After a long gap, there was an opportunity to jump into core JEE last week for a client. Though lots have been written about this here’re are some observations about it.
1) To begin with, after working with Groovy and Grails playing with JEE6 gave a stone-age feel
2) Servlets with annotations is an absolute breeze now. No more web.xml configuration required.
3) The tag libraries .tag files for creating custom composite components is a welcome feature in JSP.
4) The dependency injection feature using @Resource, @EJB, @PersistenceUnit annotations save lot of code. It will remind you of Spring framework though.
5) Not many changes in the way EJBs are created using annotations and it was still making developers scratch their head, however.
5) JMS still has the same old boring piece of code to produce and consume messages. Create connection factory, connection, session, publisher, message objects etc. a long list of tasks.
6) Creating SOAP-based web services is incredibly easy, however the RESTful approach still needs some plumbing work.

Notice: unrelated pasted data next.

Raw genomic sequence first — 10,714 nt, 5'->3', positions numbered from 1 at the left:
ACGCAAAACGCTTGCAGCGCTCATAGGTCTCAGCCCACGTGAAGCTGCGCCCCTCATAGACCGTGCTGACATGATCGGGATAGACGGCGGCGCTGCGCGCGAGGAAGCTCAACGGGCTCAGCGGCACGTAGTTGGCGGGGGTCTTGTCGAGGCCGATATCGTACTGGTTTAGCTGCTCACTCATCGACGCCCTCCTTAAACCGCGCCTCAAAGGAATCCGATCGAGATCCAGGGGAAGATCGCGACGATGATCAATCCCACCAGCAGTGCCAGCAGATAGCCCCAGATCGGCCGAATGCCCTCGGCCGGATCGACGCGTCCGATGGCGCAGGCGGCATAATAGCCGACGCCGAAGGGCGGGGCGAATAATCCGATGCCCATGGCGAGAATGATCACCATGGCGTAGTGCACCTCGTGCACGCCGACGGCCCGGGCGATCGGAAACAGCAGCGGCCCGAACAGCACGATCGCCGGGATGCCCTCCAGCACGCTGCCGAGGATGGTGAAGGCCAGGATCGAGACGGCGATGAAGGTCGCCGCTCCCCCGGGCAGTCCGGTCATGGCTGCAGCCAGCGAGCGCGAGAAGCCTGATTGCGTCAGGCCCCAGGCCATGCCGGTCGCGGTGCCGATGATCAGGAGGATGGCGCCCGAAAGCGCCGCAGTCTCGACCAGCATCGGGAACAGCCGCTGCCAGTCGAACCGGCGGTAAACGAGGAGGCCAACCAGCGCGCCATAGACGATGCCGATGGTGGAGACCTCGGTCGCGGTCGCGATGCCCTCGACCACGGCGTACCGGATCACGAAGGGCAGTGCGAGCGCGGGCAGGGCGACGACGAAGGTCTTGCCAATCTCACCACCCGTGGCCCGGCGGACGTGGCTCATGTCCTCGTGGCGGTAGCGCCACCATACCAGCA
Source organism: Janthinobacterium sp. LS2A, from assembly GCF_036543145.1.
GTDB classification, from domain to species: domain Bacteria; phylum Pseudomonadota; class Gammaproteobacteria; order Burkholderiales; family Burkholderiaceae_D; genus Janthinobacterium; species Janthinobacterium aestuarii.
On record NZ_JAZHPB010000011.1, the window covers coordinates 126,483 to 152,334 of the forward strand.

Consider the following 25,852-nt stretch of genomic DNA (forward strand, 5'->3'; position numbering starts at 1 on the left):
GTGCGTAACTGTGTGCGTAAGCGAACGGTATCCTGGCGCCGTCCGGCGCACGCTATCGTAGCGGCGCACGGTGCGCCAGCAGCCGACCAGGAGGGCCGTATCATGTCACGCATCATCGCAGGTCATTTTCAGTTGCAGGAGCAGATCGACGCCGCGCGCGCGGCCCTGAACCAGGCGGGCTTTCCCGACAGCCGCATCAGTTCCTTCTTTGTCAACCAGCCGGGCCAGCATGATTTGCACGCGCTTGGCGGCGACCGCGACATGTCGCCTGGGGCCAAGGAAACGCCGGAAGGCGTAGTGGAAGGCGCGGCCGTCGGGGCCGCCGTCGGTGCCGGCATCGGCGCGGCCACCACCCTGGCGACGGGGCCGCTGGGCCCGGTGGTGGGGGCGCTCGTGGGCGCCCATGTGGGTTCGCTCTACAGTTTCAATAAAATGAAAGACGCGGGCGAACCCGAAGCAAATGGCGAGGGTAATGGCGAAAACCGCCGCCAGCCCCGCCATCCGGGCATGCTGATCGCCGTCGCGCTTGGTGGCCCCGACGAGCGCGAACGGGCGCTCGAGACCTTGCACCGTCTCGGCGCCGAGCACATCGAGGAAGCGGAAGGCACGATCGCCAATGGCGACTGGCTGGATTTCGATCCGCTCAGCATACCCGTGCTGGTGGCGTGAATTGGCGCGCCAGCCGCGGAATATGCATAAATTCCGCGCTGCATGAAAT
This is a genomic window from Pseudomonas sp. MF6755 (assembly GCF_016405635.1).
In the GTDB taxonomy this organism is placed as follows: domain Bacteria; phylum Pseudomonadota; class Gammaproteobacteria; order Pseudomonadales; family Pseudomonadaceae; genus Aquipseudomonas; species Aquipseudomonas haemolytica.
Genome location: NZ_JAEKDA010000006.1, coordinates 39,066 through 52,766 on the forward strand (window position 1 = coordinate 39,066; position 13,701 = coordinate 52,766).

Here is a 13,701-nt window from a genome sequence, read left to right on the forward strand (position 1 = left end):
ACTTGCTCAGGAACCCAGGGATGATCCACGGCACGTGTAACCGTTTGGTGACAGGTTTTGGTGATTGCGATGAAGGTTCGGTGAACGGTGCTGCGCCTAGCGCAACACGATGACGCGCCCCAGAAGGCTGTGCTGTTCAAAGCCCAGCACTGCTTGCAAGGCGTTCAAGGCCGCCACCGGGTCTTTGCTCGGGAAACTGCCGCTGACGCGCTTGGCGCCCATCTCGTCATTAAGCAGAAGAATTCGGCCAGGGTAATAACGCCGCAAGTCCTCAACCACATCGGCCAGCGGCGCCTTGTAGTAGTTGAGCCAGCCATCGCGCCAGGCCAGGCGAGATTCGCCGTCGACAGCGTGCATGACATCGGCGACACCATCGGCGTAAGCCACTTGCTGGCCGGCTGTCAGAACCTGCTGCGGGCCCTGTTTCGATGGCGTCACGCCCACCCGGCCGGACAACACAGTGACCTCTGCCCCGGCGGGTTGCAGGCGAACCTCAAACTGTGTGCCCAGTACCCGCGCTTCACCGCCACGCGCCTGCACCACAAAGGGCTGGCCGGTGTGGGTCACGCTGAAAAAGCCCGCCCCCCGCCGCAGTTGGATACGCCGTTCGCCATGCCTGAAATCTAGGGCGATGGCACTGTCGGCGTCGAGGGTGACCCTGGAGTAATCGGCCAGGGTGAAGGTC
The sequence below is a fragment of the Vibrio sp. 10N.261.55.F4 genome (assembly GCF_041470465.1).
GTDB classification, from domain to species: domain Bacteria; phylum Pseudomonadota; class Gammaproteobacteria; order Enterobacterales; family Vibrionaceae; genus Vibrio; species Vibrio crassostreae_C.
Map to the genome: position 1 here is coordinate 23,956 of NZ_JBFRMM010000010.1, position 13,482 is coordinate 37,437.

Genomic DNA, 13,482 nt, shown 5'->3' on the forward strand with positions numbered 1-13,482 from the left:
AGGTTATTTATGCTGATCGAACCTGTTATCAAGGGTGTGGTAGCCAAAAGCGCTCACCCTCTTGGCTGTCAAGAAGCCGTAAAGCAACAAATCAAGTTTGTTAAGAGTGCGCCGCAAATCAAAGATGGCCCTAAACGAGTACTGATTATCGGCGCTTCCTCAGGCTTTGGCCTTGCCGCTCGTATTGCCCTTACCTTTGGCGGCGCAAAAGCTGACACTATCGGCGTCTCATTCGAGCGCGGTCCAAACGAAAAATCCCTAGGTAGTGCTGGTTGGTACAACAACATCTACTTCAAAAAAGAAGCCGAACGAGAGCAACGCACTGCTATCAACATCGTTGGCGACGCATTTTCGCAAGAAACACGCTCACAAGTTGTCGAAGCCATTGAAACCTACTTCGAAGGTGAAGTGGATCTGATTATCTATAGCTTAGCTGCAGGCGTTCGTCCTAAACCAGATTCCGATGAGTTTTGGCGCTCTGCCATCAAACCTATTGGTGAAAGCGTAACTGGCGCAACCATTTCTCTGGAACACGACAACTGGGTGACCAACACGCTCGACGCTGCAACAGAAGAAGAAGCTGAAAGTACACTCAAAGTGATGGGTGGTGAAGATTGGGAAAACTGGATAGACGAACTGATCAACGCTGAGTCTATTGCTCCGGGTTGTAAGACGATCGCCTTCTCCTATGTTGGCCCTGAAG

7) Eclipse Indigo and Juno(the latest version) have reduced the effort of working with JEE6 tremendously.
8 ) The JPA implementation of Eclipse, EclipseLink helps you get started working with ORM asap, as you don’t have to configure framework like Hibernate for playing with the API.
9) JBoss AS7 has undergone a complete revamp. In fact, the modular(modules) structure, took lots of time to get a hang of it.
10) JBoss Tools plugin for Eclipse made us craving for more RAM and processor speed.
11) All of us started feeling the need for Spring framework halfway through using any API.
On a personal note, I missed Groovy a lot, because had to write so many lines of code to even implement a simple piece of functionality like inserting a record in the database.